There is still so much more to talk about. Atti’s new wheelchair and his big breakthroughs, my own big endeavors, my plans to make all my dreams come true, and how Force Awakens blew my mind. But I’m trying to learn to pace myself. I am still recovering after all.
This neverending fertility journey I’m on has been horrific. I got some more bad news this week, but I’ll get into that another day. Right now I’m deep into self-care mode with lots of puzzle doing, cat snuggling, and playing with Atti to get me through the hard stuff.
As I’ve been wading through all my tender feelings, it’s really hard to not sink into a place of desperation or loneliness. It’s really really easy to succumb to all the magical thinking that tells you there’s a reason you can’t have kids, and that it’s because there is something wrong with you. This infertility stuff, I tell you, it gets right down to the core of your identity and the love you have to give and long to receive.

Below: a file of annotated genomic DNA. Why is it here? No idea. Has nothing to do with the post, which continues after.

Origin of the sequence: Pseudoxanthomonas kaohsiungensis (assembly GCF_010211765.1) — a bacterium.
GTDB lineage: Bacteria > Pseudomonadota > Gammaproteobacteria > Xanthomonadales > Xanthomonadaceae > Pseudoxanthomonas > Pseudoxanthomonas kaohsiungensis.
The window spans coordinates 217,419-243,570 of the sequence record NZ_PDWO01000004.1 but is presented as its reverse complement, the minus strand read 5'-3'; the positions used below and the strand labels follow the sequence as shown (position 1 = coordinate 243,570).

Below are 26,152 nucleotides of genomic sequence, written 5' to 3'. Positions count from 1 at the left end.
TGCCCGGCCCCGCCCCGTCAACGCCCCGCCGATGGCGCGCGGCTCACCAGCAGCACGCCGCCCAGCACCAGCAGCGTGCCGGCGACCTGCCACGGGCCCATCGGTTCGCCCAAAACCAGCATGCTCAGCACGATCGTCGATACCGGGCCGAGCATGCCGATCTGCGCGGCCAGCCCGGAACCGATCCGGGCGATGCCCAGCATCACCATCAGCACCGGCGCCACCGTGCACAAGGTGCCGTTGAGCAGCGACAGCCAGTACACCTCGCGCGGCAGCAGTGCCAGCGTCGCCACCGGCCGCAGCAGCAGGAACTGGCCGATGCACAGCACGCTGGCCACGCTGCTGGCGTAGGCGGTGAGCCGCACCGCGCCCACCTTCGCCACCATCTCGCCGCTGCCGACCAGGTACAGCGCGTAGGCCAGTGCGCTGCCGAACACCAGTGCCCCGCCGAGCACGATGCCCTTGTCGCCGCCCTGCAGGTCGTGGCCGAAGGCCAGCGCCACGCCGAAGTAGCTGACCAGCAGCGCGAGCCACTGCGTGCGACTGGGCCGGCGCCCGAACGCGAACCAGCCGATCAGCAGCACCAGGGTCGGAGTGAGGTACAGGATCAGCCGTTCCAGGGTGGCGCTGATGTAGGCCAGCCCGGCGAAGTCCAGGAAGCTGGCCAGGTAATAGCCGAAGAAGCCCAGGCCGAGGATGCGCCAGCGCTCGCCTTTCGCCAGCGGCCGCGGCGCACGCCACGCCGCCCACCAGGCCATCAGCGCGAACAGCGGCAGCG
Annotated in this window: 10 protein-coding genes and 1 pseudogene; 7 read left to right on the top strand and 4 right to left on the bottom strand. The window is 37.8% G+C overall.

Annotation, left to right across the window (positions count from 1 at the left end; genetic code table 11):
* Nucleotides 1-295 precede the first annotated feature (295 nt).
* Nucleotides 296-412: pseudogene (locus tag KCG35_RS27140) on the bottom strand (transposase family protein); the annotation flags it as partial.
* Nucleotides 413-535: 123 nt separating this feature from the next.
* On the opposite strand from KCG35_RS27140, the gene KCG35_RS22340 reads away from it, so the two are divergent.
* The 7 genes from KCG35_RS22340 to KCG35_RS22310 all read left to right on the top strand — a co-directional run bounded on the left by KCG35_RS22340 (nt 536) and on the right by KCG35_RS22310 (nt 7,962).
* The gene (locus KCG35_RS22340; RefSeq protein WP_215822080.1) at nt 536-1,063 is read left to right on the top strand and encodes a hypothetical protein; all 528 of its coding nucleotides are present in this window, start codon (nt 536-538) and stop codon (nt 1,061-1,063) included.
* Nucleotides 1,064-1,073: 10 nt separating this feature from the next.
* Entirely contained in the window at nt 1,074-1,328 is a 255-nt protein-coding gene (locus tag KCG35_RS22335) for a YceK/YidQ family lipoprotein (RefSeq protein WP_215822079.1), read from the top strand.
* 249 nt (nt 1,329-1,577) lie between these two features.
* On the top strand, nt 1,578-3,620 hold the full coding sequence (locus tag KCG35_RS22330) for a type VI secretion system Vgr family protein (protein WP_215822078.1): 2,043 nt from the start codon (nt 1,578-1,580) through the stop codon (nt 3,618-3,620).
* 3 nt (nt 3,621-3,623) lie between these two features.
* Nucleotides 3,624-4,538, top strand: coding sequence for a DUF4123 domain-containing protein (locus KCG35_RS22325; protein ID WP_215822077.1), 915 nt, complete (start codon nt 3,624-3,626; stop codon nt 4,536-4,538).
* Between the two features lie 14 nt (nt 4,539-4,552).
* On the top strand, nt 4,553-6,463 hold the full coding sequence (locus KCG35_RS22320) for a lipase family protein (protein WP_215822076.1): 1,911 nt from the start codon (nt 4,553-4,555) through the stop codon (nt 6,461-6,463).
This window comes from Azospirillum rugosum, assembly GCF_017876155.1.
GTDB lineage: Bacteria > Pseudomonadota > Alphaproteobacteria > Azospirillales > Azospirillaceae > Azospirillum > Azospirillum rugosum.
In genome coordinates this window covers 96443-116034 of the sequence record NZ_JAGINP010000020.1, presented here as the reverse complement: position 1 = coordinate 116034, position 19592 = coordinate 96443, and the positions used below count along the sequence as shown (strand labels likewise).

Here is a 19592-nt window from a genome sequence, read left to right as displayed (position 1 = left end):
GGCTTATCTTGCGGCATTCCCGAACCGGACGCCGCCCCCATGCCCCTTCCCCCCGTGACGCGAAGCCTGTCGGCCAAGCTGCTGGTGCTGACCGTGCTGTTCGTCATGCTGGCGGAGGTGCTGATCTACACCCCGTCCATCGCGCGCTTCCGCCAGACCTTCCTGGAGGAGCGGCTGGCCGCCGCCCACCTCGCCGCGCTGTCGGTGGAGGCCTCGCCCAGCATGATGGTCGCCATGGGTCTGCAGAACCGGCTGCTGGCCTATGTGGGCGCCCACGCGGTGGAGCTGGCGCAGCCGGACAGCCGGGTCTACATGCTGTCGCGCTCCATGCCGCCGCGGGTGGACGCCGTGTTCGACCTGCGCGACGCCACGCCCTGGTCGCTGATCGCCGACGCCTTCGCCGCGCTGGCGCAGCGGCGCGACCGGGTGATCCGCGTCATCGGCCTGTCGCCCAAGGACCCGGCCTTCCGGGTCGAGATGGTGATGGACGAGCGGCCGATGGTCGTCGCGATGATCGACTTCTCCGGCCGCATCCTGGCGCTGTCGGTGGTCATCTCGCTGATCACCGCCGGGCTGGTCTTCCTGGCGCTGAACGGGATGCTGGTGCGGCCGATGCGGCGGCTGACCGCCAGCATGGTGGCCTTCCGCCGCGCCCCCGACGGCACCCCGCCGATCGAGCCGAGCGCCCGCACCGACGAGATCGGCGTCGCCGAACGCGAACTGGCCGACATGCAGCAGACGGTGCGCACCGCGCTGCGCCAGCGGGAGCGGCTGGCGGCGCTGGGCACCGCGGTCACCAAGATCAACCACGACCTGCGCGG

But one beautiful bright spot in all this darkness is how people have shown up for me.
When I go through a hard time, I cocoon. I don’t leave the house, I don’t reach out for help, I hide in a safe space until I feel strong enough to re-engage with the world. Of course, this coping mechanism comes with some significant drawbacks. Namely, when the hard time is your own body and mind, a cocoon isn’t always a safe place. And often, hiding by yourself just intensifies the loneliness. But what is a person to do when they need support but don’t have the energy or courage to ask? You ask in whatever way you can bring yourself to. Sometimes that’s just squeaking out “help” to a trusted friend, sometimes it’s attending a meeting, sometimes it’s even vaguebooking.